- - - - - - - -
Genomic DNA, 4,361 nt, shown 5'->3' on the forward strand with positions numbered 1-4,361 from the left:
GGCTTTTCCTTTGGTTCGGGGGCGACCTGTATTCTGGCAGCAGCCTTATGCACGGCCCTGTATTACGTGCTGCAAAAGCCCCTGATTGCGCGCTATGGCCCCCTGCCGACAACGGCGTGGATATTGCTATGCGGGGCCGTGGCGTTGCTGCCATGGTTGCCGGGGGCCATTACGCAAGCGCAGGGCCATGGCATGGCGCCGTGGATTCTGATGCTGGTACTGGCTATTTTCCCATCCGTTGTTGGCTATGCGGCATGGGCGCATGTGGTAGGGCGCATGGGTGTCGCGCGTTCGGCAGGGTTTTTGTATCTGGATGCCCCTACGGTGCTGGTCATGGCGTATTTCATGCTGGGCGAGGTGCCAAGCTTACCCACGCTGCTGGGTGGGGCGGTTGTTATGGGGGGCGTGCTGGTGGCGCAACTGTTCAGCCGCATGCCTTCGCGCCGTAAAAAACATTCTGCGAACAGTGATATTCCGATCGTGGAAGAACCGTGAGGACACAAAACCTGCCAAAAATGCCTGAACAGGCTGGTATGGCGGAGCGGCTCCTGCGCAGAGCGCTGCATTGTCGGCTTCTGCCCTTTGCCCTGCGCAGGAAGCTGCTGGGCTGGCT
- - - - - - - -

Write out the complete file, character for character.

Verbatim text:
Genomic DNA, 4,361 nt, shown 5'->3' on the forward strand with positions numbered 1-4,361 from the left:
GGCTTTTCCTTTGGTTCGGGGGCGACCTGTATTCTGGCAGCAGCCTTATGCACGGCCCTGTATTACGTGCTGCAAAAGCCCCTGATTGCGCGCTATGGCCCCCTGCCGACAACGGCGTGGATATTGCTATGCGGGGCCGTGGCGTTGCTGCCATGGTTGCCGGGGGCCATTACGCAAGCGCAGGGCCATGGCATGGCGCCGTGGATTCTGATGCTGGTACTGGCTATTTTCCCATCCGTTGTTGGCTATGCGGCATGGGCGCATGTGGTAGGGCGCATGGGTGTCGCGCGTTCGGCAGGGTTTTTGTATCTGGATGCCCCTACGGTGCTGGTCATGGCGTATTTCATGCTGGGCGAGGTGCCAAGCTTACCCACGCTGCTGGGTGGGGCGGTTGTTATGGGGGGCGTGCTGGTGGCGCAACTGTTCAGCCGCATGCCTTCGCGCCGTAAAAAACATTCTGCGAACAGTGATATTCCGATCGTGGAAGAACCGTGAGGACACAAAACCTGCCAAAAATGCCTGAACAGGCTGGTATGGCGGAGCGGCTCCTGCGCAGAGCGCTGCATTGTCGGCTTCTGCCCTTTGCCCTGCGCAGGAAGCTGCTGGGCTGGCT